What is it that makes it so difficult for us to accept rejection? Why do we constantly try and justify ourselves or convince ourselves that we are never wrong? How long does it take for us to let go off our egos and accept criticism with a smile?

We are super humans. Each and every one of us. Or so we think, no matter how much we deny it. No matter how weak we seem or behave, it takes a lot for us to nod to rejection. We are so strong-headed that we give no right to another, to tell us that we are no good.  That’s how highly we think of ourselves. That’s how superior we think of us as beings. That’s how powerful we are.

We are rebels. Even the most silent among us, is. It’s almost instinctive of us to react to a No. Maybe not physically, but mentally for sure. ‘Let me think about it. Yea, maybe. Really, you think so? But , don’t you think?’  Never, ever a ‘yes, you’re right’ at the first negative. We take time. We’re taught to take time. Time to think, to brood, to sulk. And then, we react. We disagree.

We are selfish. We love our ideas. We love ourselves. Nobody can take that feeling away from us. Nobody dare take it. Because we believe that we’re perfect. We know it. We’re better than them. We’re smarter. We’re stronger. And we’re funnier than them. Those who think otherwise, just don’t know yet.

We believe only in ourselves.  No matter what the world thinks of us, we don’t really care. If they think they have point, we don’t think so. Because their point is way different from ours. And If we don’t think so then they cannot be right.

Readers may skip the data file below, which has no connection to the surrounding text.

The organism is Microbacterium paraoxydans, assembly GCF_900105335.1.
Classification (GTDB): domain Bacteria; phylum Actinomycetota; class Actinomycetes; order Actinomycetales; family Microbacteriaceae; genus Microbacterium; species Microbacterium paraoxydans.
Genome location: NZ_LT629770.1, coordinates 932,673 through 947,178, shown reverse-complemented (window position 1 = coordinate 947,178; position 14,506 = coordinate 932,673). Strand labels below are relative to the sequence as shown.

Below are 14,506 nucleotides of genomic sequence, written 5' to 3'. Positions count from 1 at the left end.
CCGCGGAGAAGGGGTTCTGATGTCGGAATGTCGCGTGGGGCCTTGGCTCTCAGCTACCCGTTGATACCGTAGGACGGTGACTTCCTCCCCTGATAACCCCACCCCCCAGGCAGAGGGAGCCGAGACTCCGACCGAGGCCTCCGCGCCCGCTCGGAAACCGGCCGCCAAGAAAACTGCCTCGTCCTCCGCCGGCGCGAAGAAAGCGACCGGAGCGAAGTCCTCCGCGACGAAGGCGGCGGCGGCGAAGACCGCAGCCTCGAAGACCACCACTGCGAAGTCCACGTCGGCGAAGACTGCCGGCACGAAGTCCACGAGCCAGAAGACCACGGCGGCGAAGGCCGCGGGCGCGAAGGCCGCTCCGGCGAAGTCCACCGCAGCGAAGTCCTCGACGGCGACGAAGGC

If we’re wrong, we need to feel so. We need to realise it. No extra efforts taken. If it dawns upon us, good for them. Good for us. Till then, they’re wrong and we’re right. We deny. We disagree. We agree only if we think so. Nobody can change that. And till we realise it, we live on. As super humans, as rebels as selfish human beings who cannot accept rejection. Our ego, as much as they may hate it, and as much we’re unaware of it, continues to be the emotion that controls us. 



Everyone’s got a little bit of insecurity

The dancer wears it in her heels
The singer hides it in the lowest note
The artist adds an extra stroke.
The writer reads between her lines
The popular boy revs up his bike.
The “hot chick” goes for the darkest red.
The funny guy laughs at his own jokes.
The nerd tries and cracks a new joke.
The new guy in office rounds his Rs
The old guy acts anti-social, for the first few hours.
 The boss acts bossy, the client acts pally.
The junior comes early and leaves only last.

Everyone’s got a little bit of insecurity